May
10
    
Into Eternity film

Into Eternity is a new compelling Danish film about the construction of the world’s first permanent repository for high level radioactive waste, in Finland. Once sealed, the facility is never to be opened and needs to last for 100,000 years. But can we ensure that? Once you see the trailer at: http://www.intoeternitythemovie.com, you may well find yourself asking what you can do to shut down nuclear reactors that keep producing more hazardous waste.

Two showings in the Connecticut River Valley:

  • Thursday May 12th, 6:30 PM     Greenfield MA

Greenfield Comm. College Main Campus, Main Building 3rd floor, Stinchfield Hall  Admission: Contributions greatly appreciated

  • Thursday May 19th, 7:00PM    Brattleboro VT

Latchis Theater, 50 Main Street Brattleboro, VT   Admission:   Adults $7.50  Seniors $5.00

There will be a time for questions & answers after the film showings. Literature and resource people from Safe & Green Campaign, New England Coalition, and CLAM will be present.

Sponsors:   CLAM (http://clamshellalliance.net),

New England Coalition on Nuclear Pollution (http://www.necnp.org)

 

Safe & Green Campaign (http://www.safeandgreencampaign.org)

Marlboro Productions (http://www.marlboroproductions.com)

GCC Renewable Energy Program* (http://web.gcc.mass.edu/renewable-energy) * For May 12th event.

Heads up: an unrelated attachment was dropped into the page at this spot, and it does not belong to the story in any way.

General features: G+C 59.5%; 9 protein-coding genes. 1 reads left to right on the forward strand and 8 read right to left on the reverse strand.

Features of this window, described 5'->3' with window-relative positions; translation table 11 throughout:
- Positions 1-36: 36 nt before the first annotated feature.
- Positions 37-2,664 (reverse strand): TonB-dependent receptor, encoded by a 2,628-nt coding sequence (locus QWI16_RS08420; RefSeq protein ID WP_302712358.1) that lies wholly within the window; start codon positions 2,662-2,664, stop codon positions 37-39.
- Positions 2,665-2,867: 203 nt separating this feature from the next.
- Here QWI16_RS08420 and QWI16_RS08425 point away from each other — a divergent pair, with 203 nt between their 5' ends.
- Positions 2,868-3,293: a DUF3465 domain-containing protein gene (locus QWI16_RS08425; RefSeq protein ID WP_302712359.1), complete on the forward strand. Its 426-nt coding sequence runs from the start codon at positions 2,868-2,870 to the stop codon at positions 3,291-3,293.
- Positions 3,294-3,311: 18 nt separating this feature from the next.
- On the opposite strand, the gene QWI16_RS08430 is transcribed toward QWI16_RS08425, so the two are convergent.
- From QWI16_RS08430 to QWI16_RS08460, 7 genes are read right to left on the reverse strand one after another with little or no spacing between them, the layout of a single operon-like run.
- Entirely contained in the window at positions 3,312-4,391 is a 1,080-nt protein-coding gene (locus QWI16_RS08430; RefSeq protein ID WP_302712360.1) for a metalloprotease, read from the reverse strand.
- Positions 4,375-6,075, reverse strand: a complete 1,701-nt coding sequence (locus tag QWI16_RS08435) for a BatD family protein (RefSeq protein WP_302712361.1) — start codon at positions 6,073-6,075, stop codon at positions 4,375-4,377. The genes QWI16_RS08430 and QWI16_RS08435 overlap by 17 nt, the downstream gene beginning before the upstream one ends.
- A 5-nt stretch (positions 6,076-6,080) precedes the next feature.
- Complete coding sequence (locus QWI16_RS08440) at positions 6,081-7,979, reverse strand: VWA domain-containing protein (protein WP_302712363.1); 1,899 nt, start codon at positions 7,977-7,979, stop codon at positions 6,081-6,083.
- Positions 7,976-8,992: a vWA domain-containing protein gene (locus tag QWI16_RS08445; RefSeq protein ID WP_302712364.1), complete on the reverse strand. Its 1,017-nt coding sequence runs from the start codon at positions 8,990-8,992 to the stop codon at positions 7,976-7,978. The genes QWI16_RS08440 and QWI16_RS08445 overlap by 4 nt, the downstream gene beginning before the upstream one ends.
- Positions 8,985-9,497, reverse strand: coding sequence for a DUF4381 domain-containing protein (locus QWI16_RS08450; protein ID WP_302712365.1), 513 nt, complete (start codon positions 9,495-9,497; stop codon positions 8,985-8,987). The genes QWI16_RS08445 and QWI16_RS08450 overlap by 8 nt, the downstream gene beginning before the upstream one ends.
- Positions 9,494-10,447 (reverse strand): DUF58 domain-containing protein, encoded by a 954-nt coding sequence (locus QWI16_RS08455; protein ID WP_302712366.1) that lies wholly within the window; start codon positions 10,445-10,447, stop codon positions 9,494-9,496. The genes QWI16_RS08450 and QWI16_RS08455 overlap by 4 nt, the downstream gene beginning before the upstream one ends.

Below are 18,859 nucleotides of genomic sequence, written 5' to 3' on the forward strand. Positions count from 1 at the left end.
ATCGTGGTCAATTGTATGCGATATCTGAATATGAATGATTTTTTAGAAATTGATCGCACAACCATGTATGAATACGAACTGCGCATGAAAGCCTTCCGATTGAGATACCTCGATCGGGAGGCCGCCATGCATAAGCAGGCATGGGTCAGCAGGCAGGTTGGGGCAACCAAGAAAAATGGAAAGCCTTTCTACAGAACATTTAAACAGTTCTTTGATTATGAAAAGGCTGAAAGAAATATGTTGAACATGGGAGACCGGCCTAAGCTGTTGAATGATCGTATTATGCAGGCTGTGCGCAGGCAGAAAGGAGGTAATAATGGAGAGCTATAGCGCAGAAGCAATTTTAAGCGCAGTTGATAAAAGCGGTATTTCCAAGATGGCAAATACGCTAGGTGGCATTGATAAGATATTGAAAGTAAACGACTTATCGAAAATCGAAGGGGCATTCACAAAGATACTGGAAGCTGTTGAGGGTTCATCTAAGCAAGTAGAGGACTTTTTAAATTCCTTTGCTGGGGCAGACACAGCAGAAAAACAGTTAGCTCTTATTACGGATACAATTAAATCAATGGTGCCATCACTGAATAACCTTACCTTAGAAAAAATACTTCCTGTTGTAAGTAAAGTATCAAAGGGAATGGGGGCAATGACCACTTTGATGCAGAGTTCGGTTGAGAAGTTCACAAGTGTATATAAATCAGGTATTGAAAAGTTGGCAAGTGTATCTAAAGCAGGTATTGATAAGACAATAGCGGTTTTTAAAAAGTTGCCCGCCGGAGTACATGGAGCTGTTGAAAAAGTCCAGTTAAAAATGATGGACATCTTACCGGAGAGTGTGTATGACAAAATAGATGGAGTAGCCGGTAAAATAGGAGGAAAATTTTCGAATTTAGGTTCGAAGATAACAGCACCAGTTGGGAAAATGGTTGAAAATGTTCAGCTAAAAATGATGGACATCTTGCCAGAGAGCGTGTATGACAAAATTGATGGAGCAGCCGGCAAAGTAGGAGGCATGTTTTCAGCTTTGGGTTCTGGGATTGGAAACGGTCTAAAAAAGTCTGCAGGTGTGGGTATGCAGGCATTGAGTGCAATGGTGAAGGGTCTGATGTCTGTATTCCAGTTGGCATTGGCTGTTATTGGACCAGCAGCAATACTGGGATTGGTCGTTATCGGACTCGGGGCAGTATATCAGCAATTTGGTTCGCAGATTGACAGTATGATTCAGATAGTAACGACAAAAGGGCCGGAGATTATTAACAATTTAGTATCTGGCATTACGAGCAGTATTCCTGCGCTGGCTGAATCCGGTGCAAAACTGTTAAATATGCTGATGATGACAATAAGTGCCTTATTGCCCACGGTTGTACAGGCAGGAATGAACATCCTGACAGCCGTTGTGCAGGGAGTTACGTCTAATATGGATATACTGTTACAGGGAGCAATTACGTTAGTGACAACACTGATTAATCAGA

Into Eternity was written & directed by Michael Madsen from Denmark, produced by Magic Hour Films and distributed by International Film Circuit Inc. The movie is 75 minutes long, in English, Finnish and Swedish with English subtitles.

SYNOPSIS:

“This place is not a place of honour. No esteemed deeds are commemorated here. This is not a place for you. What is here is dangerous and repulsive. The danger will still be present in your time, as it is in ours.”

These are the sentences that future man will meet if he finds and opens the gigantic network of underground tunnels which are presently being hewn out of the bedrock in Finland.  The tunnels will be filled with high-level radioactive waste, which must be kept isolated from human beings and other live organisms for at least 100.000 years into the future so as not to render large areas uninhabitable.

Not only must the facility last 10 times longer than any manmade construction ever, it must also be able to resist all thinkable climate changes, erosion, and evolution. The real challenge, however, is to secure the facility from human intrusion.  To succeed with that is vital in order to keep future man safe and prevent the waste from escaping into the biosphere. When the waste has been deposited, the facility will be sealed off, never to be opened again. But can we ensure that? How is it possible to warn future man of the waste we left behind? How do we prevent them from thinking they have found the pyramids of our time, mystical burial grounds, hidden treasures? Which languages and signs will they understand, and if they understand, will they respect our instructions? Hopefully these questions will have found answers before the facility is finished 120 years from now.

Comments Posted:
1 Comment posted on "Into Eternity film"
Lynn Chong on July 25th, 2011 at 9:07 am #

The film renews my energy to help end nuclear power. As Amory Lovins so aptly said it, it’s crazy to boil water with nuclear power – “like ringing a doorbell with a cannon ball, like cutting butter with a chainsaw.” The isolation of the created radioactive waste is so energy-intensive (see the film) that the whole nuclear power project can be seen as foolish and wasteful in every way.